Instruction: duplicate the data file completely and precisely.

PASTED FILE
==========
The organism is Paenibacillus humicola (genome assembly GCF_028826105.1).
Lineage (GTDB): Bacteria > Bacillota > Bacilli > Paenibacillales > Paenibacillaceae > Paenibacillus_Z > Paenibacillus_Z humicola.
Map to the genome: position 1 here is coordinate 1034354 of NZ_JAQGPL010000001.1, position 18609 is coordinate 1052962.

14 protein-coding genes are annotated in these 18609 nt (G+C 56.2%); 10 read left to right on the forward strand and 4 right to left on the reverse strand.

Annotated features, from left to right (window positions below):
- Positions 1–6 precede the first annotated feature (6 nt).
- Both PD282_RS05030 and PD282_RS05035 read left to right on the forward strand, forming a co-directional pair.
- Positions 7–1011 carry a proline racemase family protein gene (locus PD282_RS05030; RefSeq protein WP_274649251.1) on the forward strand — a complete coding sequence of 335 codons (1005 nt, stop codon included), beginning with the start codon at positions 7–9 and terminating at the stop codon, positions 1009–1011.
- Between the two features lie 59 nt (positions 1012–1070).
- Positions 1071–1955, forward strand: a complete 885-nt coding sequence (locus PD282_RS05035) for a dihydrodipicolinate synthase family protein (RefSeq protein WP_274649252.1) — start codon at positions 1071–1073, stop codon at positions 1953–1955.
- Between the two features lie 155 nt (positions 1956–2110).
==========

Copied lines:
The organism is Paenibacillus humicola (genome assembly GCF_028826105.1).
Lineage (GTDB): Bacteria > Bacillota > Bacilli > Paenibacillales > Paenibacillaceae > Paenibacillus_Z > Paenibacillus_Z humicola.
Map to the genome: position 1 here is coordinate 1034354 of NZ_JAQGPL010000001.1, position 18609 is coordinate 1052962.

14 protein-coding genes are annotated in these 18609 nt (G+C 56.2%); 10 read left to right on the forward strand and 4 right to left on the reverse strand.

Annotated features, from left to right (window positions below):
- Positions 1–6 precede the first annotated feature (6 nt).
- Both PD282_RS05030 and PD282_RS05035 read left to right on the forward strand, forming a co-directional pair.
- Positions 7–1011 carry a proline racemase family protein gene (locus PD282_RS05030; RefSeq protein WP_274649251.1) on the forward strand — a complete coding sequence of 335 codons (1005 nt, stop codon included), beginning with the start codon at positions 7–9 and terminating at the stop codon, positions 1009–1011.
- Between the two features lie 59 nt (positions 1012–1070).
- Positions 1071–1955, forward strand: a complete 885-nt coding sequence (locus PD282_RS05035) for a dihydrodipicolinate synthase family protein (RefSeq protein WP_274649252.1) — start codon at positions 1071–1073, stop codon at positions 1953–1955.
- Between the two features lie 155 nt (positions 1956–2110).